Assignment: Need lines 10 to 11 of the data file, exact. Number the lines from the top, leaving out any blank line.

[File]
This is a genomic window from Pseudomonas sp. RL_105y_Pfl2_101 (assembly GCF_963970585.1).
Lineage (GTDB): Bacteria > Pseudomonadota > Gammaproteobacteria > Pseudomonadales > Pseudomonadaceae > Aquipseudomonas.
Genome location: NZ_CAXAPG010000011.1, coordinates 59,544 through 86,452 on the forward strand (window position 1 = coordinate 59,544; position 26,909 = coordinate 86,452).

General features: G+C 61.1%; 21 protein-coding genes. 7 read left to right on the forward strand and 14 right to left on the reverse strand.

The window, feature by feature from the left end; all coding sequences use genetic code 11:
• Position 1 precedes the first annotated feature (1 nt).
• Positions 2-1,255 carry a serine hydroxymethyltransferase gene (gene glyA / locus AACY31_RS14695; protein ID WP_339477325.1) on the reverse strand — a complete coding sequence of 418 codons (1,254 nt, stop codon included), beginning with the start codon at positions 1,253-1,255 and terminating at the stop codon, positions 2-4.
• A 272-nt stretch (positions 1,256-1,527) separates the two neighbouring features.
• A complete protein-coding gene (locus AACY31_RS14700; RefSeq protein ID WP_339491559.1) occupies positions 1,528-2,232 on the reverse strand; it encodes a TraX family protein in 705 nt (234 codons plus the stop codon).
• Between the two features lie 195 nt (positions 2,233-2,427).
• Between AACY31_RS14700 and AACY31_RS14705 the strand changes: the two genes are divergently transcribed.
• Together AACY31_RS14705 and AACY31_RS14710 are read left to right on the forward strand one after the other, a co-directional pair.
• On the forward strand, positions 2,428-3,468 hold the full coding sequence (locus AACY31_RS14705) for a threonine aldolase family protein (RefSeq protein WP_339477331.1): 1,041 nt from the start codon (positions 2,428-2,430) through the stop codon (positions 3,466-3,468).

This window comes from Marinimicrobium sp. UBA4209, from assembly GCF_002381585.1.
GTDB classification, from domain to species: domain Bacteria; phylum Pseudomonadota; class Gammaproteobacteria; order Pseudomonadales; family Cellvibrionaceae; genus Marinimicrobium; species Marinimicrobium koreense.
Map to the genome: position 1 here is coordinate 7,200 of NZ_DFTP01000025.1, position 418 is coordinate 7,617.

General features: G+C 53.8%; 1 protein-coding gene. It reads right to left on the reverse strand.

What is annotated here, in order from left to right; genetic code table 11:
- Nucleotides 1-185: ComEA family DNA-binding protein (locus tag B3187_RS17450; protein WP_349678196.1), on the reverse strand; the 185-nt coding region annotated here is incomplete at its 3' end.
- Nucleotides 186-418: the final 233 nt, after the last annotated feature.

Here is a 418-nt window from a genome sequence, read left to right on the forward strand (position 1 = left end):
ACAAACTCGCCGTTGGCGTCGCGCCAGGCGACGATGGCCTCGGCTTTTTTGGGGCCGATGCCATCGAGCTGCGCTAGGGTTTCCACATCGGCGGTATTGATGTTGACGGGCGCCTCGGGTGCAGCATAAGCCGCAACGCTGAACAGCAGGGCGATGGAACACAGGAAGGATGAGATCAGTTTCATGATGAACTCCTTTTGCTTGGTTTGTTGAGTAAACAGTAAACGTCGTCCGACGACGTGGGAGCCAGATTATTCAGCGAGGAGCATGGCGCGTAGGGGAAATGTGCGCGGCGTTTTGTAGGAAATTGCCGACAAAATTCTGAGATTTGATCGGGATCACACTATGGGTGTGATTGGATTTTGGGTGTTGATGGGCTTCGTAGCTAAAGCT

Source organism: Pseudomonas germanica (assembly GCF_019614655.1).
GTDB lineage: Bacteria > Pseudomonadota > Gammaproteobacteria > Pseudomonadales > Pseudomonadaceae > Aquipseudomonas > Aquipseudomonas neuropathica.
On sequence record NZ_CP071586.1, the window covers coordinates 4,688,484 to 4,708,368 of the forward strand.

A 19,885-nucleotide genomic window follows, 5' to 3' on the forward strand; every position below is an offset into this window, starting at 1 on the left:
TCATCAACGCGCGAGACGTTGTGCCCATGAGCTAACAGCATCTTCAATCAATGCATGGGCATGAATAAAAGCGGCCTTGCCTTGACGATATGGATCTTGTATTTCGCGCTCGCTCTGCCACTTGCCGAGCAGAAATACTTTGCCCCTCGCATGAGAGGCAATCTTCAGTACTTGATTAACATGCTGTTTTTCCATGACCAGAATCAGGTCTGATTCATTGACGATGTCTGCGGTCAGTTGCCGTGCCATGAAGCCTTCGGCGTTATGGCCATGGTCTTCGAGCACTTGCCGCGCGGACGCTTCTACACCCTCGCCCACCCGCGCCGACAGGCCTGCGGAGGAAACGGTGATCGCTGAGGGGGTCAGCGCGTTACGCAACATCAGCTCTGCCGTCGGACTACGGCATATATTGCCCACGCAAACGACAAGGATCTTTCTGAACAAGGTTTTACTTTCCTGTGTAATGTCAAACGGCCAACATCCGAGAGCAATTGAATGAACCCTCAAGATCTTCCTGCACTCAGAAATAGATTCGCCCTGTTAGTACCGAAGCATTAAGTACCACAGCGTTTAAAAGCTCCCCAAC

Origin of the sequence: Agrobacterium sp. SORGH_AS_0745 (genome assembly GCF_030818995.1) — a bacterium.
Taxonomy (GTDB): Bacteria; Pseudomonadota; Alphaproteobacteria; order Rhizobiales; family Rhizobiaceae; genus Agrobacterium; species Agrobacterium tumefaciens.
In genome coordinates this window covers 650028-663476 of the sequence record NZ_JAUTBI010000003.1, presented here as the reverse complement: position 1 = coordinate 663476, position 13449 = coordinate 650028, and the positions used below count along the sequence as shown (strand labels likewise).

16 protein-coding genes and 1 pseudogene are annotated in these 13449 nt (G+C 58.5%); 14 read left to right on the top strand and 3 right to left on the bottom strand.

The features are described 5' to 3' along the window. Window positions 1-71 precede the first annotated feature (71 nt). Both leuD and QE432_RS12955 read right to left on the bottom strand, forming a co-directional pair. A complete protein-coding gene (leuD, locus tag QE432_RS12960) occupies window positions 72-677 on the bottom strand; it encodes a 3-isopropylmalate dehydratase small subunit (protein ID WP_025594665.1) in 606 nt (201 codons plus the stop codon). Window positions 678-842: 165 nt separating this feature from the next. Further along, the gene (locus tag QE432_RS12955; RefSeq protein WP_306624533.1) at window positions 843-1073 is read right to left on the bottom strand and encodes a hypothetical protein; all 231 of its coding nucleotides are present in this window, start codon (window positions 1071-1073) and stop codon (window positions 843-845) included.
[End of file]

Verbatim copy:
• Between the two features lie 195 nt (positions 2,233-2,427).
• Between AACY31_RS14700 and AACY31_RS14705 the strand changes: the two genes are divergently transcribed.